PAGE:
Gold Coast Mayor Tom Tate speaks to the media as he leaves the hearing at the Crime and Corruption Commission (CCC) in Brisbane. AAP Image/Dan Peled
Gold Coast Mayor Tom Tate speaks to the media as he leaves the hearing at the Crime and Corruption Commission (CCC) in Brisbane. AAP Image/Dan Peled

Gold Coast mayor admits campaign funds breach

GOLD Coast Mayor Tom Tate has admitted he breached the local government election laws by failing to operate a separate bank account during last year's Gold Coast council elections.

Cr Tate told the Crime and Corruption Commission hearing that he paid for a majority of his campaign funds from a joint personal account he held with his wife.

His failure to use a separate bank account comes despite Cr Tate already having an account styled as the Tom Tate Mayoral Account.

The Local Government Electoral Act states all candidates must operate a separate bank account for all donations and payments relating to their campaign.

The maximum penalty for not doing so is 100 penalty units or a more than $12,000 fine.

Cr Tate's failure to use a separate bank account means the public cannot see who his suppliers were for the campaign.

This would include Shac Communications who also provided services for councillors Kristyn Boulton, Gary Baildon, Cameron Caldwell and failed division five candidate Felicity Stevenson.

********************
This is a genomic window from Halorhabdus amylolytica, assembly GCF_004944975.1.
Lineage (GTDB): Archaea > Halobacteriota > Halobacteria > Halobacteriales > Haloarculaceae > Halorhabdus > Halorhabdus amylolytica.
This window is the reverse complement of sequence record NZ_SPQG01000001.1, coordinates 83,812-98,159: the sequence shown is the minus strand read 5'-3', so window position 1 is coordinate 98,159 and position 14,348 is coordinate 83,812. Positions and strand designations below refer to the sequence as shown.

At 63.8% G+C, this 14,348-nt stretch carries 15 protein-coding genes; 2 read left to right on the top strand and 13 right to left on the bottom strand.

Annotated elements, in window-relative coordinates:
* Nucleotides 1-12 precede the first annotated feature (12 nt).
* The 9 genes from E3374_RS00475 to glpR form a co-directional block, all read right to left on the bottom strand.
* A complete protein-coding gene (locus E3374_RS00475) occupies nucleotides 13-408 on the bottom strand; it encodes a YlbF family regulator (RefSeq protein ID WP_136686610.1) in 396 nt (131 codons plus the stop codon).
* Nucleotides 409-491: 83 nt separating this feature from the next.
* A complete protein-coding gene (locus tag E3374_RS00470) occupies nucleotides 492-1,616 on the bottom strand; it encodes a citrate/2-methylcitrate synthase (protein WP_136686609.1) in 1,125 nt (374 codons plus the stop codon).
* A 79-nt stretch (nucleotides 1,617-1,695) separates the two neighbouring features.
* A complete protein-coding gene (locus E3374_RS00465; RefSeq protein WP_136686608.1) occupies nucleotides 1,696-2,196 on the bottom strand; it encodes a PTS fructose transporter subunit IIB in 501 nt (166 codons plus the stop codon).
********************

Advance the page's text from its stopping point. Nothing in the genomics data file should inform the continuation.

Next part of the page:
Gold Coast Mayor Tom Tate leaves a hearing at the Crime and Corruption Commission (CCC) in Brisbane.
Gold Coast Mayor Tom Tate leaves a hearing at the Crime and Corruption Commission (CCC) in Brisbane.

He said the mayoral account was only set up if there was third party money coming in for expenditure.

The mayor told the hearing he did not believe moving his own money into a separate account gave any additional transparency.

Cr Tate said he did not see the problem as he entirely self-funded his $182,000 campaign.

However, other candidates who used their own money for the campaign did so by transferring the funds into their dedicated bank account before paying invoices

When asked why, as an experienced candidate who had contested two elections, he did not operate a separate account, the mayor said he simply was not aware he needed to until after the election.

The mayor was one of only a few candidate statewide who chose to entirely self fund his campaign.

"It makes it easier in your political life because you are not beholden to any donors," he said.

Cr Tate called self-funding of the campaign the best funding model for an election campaign but recognised not everyone could afford that.

"Maybe you can cap the funding required so it's more affordable," he said.

A part of his suggestion was for a $40,000 cap on councillor campaigns and a $100,000 cap on mayoral campaigns.

"You can have all the money you like but if the message is wrong people are not going to vote for you," he said.

The mayor also called for a $5000 limit on donations from a single donor.

The hearing also heard Cr Tate is a life member of the LNP but considers him self to "wear a gold tie for the Gold Coast".

He said the only way to get out of the LNP life membership was to die.

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